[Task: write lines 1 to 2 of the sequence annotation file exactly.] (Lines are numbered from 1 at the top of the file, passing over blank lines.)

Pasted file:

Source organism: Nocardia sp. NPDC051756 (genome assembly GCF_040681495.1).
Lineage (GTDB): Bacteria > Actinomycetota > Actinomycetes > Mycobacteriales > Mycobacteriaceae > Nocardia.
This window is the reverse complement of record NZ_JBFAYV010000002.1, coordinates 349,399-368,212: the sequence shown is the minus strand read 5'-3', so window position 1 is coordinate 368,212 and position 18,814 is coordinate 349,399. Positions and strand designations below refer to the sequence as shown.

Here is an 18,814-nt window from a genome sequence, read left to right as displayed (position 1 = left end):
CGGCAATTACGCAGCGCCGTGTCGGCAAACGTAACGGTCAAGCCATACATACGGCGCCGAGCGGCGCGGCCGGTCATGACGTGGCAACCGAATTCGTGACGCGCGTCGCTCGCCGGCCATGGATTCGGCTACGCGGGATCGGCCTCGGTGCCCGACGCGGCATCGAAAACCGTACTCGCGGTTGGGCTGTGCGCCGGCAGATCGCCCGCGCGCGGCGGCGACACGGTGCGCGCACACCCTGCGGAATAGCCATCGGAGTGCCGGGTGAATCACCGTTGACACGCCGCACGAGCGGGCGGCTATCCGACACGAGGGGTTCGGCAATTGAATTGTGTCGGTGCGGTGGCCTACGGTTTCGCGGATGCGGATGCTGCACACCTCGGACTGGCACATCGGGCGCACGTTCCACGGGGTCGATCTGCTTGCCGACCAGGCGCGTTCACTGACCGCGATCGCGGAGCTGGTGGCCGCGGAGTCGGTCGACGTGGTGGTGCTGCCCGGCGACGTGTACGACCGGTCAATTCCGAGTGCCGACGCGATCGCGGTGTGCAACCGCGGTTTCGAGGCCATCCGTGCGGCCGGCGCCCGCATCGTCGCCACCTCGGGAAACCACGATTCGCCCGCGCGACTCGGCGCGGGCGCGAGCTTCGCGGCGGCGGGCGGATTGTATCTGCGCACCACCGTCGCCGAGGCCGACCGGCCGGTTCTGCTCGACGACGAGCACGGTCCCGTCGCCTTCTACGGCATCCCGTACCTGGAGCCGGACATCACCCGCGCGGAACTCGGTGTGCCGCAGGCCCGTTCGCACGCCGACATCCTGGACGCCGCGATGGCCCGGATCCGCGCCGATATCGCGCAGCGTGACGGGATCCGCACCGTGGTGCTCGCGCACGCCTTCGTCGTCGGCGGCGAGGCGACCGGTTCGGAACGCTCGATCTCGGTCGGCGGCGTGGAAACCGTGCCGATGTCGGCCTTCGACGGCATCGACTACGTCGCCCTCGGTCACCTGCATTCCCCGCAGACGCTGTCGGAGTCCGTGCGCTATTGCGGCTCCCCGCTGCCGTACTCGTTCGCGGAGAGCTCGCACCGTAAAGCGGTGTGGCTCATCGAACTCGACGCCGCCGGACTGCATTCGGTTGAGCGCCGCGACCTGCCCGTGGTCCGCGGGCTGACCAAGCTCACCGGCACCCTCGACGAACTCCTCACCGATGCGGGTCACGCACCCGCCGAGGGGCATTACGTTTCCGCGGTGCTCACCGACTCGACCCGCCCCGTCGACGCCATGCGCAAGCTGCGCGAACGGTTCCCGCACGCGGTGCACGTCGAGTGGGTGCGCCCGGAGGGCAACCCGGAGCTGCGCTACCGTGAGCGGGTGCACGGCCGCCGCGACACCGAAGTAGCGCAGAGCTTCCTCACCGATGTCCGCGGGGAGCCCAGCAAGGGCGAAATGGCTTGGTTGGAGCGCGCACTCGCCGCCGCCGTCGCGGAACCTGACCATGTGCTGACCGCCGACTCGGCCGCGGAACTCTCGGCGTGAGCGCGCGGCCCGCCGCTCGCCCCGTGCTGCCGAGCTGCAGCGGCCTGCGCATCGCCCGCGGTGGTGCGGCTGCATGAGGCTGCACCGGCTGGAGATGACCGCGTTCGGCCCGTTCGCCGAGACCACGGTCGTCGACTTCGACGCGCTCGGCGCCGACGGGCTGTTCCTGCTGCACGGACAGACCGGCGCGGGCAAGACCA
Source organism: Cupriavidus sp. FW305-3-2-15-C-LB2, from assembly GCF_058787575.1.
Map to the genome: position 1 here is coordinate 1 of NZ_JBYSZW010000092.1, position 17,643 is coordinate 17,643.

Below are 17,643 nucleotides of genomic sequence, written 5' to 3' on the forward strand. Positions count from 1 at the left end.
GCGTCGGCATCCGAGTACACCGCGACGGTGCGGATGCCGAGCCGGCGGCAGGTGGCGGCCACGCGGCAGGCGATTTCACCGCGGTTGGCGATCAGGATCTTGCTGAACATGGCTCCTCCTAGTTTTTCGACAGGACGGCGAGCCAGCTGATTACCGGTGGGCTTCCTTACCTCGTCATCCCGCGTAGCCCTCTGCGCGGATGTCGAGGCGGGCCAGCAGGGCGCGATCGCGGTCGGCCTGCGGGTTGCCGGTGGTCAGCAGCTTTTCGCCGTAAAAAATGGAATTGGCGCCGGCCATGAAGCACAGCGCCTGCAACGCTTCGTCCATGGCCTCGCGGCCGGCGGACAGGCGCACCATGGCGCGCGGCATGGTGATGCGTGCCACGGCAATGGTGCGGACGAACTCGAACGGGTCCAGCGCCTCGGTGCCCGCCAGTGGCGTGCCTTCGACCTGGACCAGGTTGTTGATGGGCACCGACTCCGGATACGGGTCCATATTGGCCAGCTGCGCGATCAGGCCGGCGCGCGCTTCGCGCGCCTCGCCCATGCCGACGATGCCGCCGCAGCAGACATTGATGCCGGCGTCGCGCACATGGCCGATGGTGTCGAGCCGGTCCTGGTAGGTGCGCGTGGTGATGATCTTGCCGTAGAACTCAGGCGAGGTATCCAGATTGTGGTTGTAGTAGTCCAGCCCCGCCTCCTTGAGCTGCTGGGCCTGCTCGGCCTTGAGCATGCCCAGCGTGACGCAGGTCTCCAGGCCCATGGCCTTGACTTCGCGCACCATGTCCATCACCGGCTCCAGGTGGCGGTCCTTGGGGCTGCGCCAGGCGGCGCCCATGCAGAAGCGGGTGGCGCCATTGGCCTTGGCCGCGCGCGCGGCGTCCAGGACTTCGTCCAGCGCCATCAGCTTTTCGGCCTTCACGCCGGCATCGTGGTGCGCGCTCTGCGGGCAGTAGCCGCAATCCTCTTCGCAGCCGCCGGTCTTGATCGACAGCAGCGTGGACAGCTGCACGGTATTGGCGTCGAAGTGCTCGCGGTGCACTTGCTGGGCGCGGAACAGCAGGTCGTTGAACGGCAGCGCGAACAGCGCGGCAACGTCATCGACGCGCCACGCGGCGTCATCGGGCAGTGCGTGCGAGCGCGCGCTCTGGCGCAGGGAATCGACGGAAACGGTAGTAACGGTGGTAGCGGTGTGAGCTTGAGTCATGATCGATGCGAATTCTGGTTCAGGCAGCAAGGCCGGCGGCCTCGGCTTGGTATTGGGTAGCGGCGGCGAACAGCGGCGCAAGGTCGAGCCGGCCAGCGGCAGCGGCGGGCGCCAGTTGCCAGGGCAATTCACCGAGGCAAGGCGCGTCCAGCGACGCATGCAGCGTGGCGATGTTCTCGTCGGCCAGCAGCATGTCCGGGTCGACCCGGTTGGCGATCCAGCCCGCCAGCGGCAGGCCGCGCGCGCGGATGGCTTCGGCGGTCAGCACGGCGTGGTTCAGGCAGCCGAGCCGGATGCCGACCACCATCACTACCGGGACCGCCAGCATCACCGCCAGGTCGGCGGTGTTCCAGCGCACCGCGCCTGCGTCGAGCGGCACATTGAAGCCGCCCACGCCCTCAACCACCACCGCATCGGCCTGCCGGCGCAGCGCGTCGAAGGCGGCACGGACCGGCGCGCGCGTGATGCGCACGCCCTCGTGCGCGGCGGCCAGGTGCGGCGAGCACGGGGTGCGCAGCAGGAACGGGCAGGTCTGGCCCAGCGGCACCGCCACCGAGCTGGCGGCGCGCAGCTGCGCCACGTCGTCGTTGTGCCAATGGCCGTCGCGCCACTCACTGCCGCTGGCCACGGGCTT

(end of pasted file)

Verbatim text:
Source organism: Nocardia sp. NPDC051756 (genome assembly GCF_040681495.1).
Lineage (GTDB): Bacteria > Actinomycetota > Actinomycetes > Mycobacteriales > Mycobacteriaceae > Nocardia.